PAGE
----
Wednesday, February 13, 2013

Taking Risk and Overcoming Failure to Find Solutions to Quality Challenges


On ASQ’s Blog, President Paul Borawksi asks if you are willing to take risk to find solutions to quality challenges:

And, I want to know how you—the quality professional–handle failure in the workplace. Do you try again until you find a solution? Are you penalized for failure? Or do you avoid it altogether? How much risk are you willing to take to find solutions to quality challenges?

To err is completely human, so you should not be afraid of the mistakes you may make and of course, you should never hide them. Nobody likes to make mistakes. However, the simple reality of life is that at some point, all of us are going to be wrong. That’s just life. We are going to make mistakes.

Treat every mistake as an opportunity to learn and grow. Don’t feel stupid or doomed forever just because you failed at something. You can always find other opportunities.
A colleague of mine always said, “Learn to fail quickly.” Essentially, if you are going to fail you need to learn to do it quickly in order to get the data (results) that you can use to gradually improve. The faster you get at learning from unforeseen circumstances and outcomes, the faster you can find a solution that truly adds value.

If you’re not making mistakes, you’re not improving. Henry Ford said, “Failure is merely an opportunity to begin again knowledgeably.” Failure can be an inevitable stepping-stone to great achievement.

Fear of failure is a genuinely scary thing for many people, and often the reason that individuals do not attempt the things they would like to accomplish. But the only true failure is failure to make the attempt. If you don't try, you gain nothing, and life is too short a thing to waste.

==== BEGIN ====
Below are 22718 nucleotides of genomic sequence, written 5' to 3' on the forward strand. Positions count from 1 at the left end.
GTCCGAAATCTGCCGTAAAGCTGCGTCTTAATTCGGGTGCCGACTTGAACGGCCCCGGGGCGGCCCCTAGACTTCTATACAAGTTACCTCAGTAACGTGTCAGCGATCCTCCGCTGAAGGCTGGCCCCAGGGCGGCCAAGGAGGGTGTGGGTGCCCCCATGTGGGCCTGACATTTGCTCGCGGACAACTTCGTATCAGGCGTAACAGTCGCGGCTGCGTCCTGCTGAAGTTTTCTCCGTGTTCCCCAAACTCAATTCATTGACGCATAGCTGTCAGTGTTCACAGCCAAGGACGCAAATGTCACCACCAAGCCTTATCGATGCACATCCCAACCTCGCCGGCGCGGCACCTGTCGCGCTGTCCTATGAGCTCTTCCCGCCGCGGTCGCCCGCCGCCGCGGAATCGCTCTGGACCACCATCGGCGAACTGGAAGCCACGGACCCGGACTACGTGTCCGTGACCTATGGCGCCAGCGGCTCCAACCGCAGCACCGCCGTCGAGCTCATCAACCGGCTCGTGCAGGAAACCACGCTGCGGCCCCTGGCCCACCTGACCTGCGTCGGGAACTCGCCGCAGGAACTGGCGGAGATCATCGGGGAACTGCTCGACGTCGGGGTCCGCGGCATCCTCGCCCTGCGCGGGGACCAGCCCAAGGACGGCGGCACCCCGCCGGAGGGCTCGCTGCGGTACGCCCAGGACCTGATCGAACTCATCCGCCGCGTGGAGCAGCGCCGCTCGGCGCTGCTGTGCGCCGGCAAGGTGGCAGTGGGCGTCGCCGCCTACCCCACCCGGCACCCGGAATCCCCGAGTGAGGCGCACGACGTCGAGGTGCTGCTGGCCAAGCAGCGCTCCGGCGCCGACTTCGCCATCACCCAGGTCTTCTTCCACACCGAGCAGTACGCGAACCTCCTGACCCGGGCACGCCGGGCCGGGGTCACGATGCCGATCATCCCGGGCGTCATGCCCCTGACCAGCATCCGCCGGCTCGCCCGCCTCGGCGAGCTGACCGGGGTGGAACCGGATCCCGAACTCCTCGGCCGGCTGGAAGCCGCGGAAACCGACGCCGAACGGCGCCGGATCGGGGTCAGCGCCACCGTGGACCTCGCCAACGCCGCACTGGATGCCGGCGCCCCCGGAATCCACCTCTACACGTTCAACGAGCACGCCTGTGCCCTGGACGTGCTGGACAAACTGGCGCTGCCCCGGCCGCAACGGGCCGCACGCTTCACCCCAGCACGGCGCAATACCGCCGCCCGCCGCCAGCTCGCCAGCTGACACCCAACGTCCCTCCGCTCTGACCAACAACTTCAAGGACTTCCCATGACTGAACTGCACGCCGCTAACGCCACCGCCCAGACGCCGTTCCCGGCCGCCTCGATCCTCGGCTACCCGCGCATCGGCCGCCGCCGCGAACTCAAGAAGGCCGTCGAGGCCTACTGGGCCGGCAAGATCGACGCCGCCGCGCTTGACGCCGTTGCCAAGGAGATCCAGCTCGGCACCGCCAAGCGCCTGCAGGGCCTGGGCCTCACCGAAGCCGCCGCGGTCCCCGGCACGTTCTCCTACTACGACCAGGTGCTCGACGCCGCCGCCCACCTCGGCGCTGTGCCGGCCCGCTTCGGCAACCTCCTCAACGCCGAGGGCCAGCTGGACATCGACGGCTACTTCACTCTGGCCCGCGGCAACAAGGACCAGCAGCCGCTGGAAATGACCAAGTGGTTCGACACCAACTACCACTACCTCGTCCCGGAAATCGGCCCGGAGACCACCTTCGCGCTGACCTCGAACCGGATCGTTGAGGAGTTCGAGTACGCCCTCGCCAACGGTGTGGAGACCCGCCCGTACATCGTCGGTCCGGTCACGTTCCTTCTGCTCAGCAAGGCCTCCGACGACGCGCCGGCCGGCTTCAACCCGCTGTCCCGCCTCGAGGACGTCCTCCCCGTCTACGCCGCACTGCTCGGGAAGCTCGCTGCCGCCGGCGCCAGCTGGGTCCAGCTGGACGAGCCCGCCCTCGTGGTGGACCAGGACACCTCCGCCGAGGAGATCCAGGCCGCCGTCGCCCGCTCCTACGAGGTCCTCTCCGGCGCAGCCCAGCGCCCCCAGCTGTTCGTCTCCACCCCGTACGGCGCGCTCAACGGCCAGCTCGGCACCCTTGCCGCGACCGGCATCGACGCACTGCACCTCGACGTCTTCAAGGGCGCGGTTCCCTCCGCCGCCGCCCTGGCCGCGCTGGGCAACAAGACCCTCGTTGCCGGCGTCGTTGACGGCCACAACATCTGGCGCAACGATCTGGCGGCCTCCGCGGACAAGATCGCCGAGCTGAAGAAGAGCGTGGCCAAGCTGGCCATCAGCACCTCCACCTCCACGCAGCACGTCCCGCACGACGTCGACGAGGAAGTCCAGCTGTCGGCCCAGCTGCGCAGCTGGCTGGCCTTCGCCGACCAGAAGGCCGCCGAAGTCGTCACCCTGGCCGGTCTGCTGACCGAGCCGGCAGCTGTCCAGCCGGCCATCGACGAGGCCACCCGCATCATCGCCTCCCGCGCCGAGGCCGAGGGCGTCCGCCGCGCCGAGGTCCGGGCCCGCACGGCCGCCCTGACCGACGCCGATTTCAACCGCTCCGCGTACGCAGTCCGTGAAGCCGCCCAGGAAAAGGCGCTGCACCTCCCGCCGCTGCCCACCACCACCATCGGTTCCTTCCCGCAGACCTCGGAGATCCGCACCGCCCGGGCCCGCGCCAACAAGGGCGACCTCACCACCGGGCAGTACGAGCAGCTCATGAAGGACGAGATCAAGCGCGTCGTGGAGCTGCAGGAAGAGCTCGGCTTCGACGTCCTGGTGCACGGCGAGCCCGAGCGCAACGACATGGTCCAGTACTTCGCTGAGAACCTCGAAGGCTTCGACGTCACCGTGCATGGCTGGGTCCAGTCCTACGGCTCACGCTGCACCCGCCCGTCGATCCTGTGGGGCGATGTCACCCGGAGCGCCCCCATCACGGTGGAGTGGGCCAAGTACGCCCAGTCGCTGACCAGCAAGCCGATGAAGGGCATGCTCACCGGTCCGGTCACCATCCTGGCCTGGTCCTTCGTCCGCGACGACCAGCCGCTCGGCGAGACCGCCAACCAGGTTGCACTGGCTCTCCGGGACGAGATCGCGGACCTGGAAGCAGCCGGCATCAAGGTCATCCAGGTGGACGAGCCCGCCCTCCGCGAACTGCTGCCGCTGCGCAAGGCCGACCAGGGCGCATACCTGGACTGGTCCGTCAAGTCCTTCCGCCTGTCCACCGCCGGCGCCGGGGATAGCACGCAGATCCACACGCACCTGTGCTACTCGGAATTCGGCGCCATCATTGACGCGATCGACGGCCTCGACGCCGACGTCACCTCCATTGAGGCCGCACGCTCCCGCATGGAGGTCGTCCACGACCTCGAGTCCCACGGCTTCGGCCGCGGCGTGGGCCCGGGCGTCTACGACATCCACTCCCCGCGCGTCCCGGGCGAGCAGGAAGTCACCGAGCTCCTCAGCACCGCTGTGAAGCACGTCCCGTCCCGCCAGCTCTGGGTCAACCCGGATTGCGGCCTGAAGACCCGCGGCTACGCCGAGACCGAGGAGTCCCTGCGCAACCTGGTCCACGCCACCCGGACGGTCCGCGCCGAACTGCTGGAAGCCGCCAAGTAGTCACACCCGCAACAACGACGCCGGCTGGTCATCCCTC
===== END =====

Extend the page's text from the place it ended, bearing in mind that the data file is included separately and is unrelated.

But to have success, management must create an environment where it is safe to fail. Failure is an expected part of the process of finding solutions. If workers feel that they have to “hit one out of the park” every time they come up with an improvement idea, they will be reluctant to provide their ideas. In a Lean environment, failure and success should be met with the same level of enthusiasm and support.

As a supervisor, you should work to create an environment where improvements are encouraged and failures are embraced. An environment where ideas are continually tested and then those that work are adopted. This cycle of continually learning and improving is at the heart of Toyota’s success.

Management needs to establish an environment where failure is acceptable. Failures can either destroy or advance our goals, but it's our response to them that truly determines the outcome. If we are too afraid of failure to try then we will never know if we can improve our situation.

I’m part of the ASQ Influential Voices program. While I receive an honorarium from ASQ for my commitment, the thoughts and opinions expressed on my blog are my own. 


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